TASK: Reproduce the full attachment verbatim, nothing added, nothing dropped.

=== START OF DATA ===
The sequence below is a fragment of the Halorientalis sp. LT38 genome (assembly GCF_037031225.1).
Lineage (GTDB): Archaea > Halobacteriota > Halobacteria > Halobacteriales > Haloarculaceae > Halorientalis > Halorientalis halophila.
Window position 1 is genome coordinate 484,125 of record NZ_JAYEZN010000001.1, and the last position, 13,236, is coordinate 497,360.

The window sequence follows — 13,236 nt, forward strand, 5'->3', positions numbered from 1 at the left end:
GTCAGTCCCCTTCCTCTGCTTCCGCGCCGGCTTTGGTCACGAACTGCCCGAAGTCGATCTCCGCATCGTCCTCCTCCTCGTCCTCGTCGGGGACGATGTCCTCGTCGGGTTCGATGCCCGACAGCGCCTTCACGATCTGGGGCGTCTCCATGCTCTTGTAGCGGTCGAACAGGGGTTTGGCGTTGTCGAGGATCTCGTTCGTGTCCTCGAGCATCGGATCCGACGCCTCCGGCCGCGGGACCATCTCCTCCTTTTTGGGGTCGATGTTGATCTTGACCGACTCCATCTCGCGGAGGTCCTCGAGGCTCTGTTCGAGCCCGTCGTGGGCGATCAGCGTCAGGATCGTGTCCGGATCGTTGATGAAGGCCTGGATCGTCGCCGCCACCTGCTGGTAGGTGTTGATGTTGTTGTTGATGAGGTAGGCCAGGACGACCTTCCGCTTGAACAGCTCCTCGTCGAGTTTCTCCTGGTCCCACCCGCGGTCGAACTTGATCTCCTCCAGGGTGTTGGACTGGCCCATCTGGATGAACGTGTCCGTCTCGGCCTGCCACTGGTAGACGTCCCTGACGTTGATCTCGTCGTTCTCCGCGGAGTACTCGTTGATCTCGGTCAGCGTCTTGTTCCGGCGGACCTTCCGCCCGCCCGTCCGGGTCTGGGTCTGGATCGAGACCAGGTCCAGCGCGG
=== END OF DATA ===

The sequence below is a fragment of the Halorientalis sp. LT38 genome (assembly GCF_037031225.1).
Lineage (GTDB): Archaea > Halobacteriota > Halobacteria > Halobacteriales > Haloarculaceae > Halorientalis > Halorientalis halophila.
Window position 1 is genome coordinate 484,125 of record NZ_JAYEZN010000001.1, and the last position, 13,236, is coordinate 497,360.

The window sequence follows — 13,236 nt, forward strand, 5'->3', positions numbered from 1 at the left end:
GTCAGTCCCCTTCCTCTGCTTCCGCGCCGGCTTTGGTCACGAACTGCCCGAAGTCGATCTCCGCATCGTCCTCCTCCTCGTCCTCGTCGGGGACGATGTCCTCGTCGGGTTCGATGCCCGACAGCGCCTTCACGATCTGGGGCGTCTCCATGCTCTTGTAGCGGTCGAACAGGGGTTTGGCGTTGTCGAGGATCTCGTTCGTGTCCTCGAGCATCGGATCCGACGCCTCCGGCCGCGGGACCATCTCCTCCTTTTTGGGGTCGATGTTGATCTTGACCGACTCCATCTCGCGGAGGTCCTCGAGGCTCTGTTCGAGCCCGTCGTGGGCGATCAGCGTCAGGATCGTGTCCGGATCGTTGATGAAGGCCTGGATCGTCGCCGCCACCTGCTGGTAGGTGTTGATGTTGTTGTTGATGAGGTAGGCCAGGACGACCTTCCGCTTGAACAGCTCCTCGTCGAGTTTCTCCTGGTCCCACCCGCGGTCGAACTTGATCTCCTCCAGGGTGTTGGACTGGCCCATCTGGATGAACGTGTCCGTCTCGGCCTGCCACTGGTAGACGTCCCTGACGTTGATCTCGTCGTTCTCCGCGGAGTACTCGTTGATCTCGGTCAGCGTCTTGTTCCGGCGGACCTTCCGCCCGCCCGTCCGGGTCTGGGTCTGGATCGAGACCAGGTCCAGCGCGG